Payment terminals that use contactless payment systems are also called “tap-and-go” and “tap-to-pay.” For this reason, contactless payments are the most hygienic payment option for in-person transactions. This is because there is no direct contact at the point of sale. No passing the card between the customer and merchants, typing into keypads for PINs, or using styluses on the POS.

Are contactless payments secure?

Touchless payments use a one-time, unique token that’s sent to the payment terminal for every transaction. This token does not actually contain any card details or payment information. This means if there was a compromise on the purchase, a thief couldn’t use the token to make other purchases.

This layer of protection uses the same system as EMV cards. The difference is that contactless payments are about twice as fast. If you use a mobile wallet on a smartphone, there’s almost always an additional layer of security. For example, a user may also have to use a fingerprint, PIN, password, or facial recognition to complete a transaction.

Contactless Payment Systems vs Contactless Payment Cards

Contactless payment systems is a term describing a no-touch method of making purchases by using debit or credit cards, or a mobile wallet (i.e., Apple Pay or Google Pay). Whereas, contactless payment cards are specifically referred to as debit or credit cards that use these no-touch methods for making purchases. They differ from chip-in cards but are not standard for each bank. One way to discover if a card is a contactless payment card is by looking for the touchless symbol described earlier.

What are Examples of Contactless Payments?

Financial institutions like banks offer contactless payment options. Other companies have also jumped on the bandwagon to offer their own versions. In addition to contactless payment terminals, below are some examples of touchless payment methods.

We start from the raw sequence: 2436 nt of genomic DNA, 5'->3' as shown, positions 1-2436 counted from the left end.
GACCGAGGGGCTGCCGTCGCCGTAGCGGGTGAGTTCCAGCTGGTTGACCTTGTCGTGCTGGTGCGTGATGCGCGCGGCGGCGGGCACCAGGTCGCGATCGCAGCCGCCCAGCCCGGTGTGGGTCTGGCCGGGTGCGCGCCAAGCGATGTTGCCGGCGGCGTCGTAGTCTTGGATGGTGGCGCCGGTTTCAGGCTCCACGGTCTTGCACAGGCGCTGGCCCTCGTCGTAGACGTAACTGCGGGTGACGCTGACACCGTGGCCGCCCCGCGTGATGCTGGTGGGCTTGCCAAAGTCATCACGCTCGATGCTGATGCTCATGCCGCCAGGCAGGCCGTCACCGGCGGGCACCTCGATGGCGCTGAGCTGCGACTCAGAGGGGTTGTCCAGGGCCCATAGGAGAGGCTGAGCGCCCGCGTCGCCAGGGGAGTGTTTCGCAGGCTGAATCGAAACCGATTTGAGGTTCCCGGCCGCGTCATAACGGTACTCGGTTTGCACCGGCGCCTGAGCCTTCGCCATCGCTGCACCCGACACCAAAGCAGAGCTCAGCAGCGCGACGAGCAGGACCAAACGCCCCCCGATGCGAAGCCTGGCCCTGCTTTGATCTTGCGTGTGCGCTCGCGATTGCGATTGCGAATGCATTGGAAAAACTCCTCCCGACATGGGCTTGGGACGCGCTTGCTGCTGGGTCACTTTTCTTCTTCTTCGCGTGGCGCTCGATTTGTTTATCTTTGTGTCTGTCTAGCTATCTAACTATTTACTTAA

touchless payment options

Mobile wallets

A mobile wallet allows you to store credit, debit, gift, and ID cards digitally so purchases can be made using a smart device. Apple Pay is an example of a mobile wallet. The majority of Apple devices (smartphones, smartwatches, tablets, etc.) come with the Apple Wallet app pre-installed.

Users can store their credit or debit card information on a device like an iPhone to purchase things in stores. Mobile wallets can also be used for online purchases or used through other apps.

Payment apps

Payment apps work very similarly to mobile wallets. A payment app allows users to pay for goods and services and send money to friends, family, and vendors. The user’s bank account information and credit cards are stored on the app securely. There is no need to have the payment card physically on hand to make these purchases.

PayPal, Venmo, Cash App, Zelle, and G Pay are all examples of payment apps. These are all forms of mobile P2P payments.

Should You Use Contactless Payments for your Business?

The coronavirus pandemic has certainly had an impact on payment technology, pushing consumers to switch out their cards and cash for contactless payment. In 2020, touchless payment systems increased to 67% of U.S. retailers. With consumer behavior shifting to using this technology, it demonstrates the need for businesses to adopt the technology faster.

More and more large retailers have begun implementing card readers that are programmed with NFC technology to accept payments. These allow for contactless payments via app or card. As a business owner, it’s your decision whether you’d like to present your customers with this ability. We can say that payment trends seem to indicate this is a worthwhile investment.